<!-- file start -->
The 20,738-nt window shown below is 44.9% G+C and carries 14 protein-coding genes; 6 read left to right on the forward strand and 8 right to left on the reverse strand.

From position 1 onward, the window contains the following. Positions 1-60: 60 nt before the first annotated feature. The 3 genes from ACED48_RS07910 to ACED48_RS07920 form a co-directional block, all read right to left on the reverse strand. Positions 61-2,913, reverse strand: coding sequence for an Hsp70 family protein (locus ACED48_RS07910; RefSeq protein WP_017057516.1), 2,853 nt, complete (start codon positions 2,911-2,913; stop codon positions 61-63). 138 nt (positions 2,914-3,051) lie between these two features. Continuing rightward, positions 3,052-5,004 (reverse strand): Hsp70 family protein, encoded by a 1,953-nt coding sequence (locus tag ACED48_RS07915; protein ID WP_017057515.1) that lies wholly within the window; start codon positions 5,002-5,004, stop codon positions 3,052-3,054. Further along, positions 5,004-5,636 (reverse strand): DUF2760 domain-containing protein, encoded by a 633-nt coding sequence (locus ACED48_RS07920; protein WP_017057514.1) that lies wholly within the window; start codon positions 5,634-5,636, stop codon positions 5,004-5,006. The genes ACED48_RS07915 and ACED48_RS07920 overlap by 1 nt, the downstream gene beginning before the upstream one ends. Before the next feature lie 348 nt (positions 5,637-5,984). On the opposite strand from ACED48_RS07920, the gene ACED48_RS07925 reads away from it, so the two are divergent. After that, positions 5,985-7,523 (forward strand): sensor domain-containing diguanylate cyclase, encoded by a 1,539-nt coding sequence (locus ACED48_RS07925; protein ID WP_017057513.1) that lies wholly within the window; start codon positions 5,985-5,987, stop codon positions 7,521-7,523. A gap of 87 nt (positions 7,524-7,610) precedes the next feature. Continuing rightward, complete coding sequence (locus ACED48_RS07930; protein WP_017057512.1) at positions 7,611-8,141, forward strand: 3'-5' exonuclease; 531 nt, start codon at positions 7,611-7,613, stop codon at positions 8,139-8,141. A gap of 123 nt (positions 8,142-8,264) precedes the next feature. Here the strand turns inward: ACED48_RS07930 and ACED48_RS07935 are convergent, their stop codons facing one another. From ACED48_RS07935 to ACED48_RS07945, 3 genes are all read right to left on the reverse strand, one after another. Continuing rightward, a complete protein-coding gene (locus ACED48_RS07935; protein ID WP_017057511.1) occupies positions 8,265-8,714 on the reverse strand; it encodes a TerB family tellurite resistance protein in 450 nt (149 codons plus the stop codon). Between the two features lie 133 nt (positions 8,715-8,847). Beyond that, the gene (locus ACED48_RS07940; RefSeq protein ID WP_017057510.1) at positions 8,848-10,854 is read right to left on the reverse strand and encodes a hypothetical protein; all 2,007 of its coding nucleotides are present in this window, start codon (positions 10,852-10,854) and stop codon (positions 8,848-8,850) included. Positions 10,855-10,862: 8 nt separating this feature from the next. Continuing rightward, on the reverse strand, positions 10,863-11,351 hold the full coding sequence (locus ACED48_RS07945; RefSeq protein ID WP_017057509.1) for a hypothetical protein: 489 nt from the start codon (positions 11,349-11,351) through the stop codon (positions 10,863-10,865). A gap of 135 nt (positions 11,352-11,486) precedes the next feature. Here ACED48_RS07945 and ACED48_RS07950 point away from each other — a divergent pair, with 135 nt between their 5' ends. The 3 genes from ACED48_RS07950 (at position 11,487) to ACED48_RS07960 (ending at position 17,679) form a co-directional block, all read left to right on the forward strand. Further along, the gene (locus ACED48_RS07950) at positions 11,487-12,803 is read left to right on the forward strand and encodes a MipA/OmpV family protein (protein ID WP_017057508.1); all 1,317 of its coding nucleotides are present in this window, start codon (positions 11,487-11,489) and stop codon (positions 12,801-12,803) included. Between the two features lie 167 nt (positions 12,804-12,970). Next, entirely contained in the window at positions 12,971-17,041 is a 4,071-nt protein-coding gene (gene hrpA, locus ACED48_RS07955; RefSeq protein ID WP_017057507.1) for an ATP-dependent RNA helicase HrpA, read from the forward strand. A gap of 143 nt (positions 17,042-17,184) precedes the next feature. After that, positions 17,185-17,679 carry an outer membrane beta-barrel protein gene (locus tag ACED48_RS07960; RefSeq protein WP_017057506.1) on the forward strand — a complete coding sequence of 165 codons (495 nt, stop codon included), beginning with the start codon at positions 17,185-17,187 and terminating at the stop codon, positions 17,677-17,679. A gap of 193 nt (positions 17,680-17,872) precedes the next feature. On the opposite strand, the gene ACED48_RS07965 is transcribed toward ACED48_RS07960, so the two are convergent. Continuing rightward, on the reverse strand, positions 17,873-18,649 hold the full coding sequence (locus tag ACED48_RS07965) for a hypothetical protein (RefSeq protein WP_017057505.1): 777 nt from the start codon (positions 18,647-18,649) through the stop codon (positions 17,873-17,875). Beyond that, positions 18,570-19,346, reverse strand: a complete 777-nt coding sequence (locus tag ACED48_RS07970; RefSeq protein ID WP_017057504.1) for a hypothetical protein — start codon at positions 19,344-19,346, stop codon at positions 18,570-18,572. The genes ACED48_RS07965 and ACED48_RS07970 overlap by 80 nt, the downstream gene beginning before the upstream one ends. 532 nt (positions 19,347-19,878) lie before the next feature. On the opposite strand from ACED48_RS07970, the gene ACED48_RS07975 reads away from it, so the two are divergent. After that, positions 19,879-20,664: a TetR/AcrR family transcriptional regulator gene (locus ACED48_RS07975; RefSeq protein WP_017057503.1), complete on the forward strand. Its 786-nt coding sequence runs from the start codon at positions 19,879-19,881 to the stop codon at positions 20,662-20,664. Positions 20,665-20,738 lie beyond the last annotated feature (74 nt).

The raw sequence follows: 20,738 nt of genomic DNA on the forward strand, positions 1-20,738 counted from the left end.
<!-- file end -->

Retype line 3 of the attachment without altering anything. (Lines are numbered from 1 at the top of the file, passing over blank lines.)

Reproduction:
The raw sequence follows: 20,738 nt of genomic DNA on the forward strand, positions 1-20,738 counted from the left end.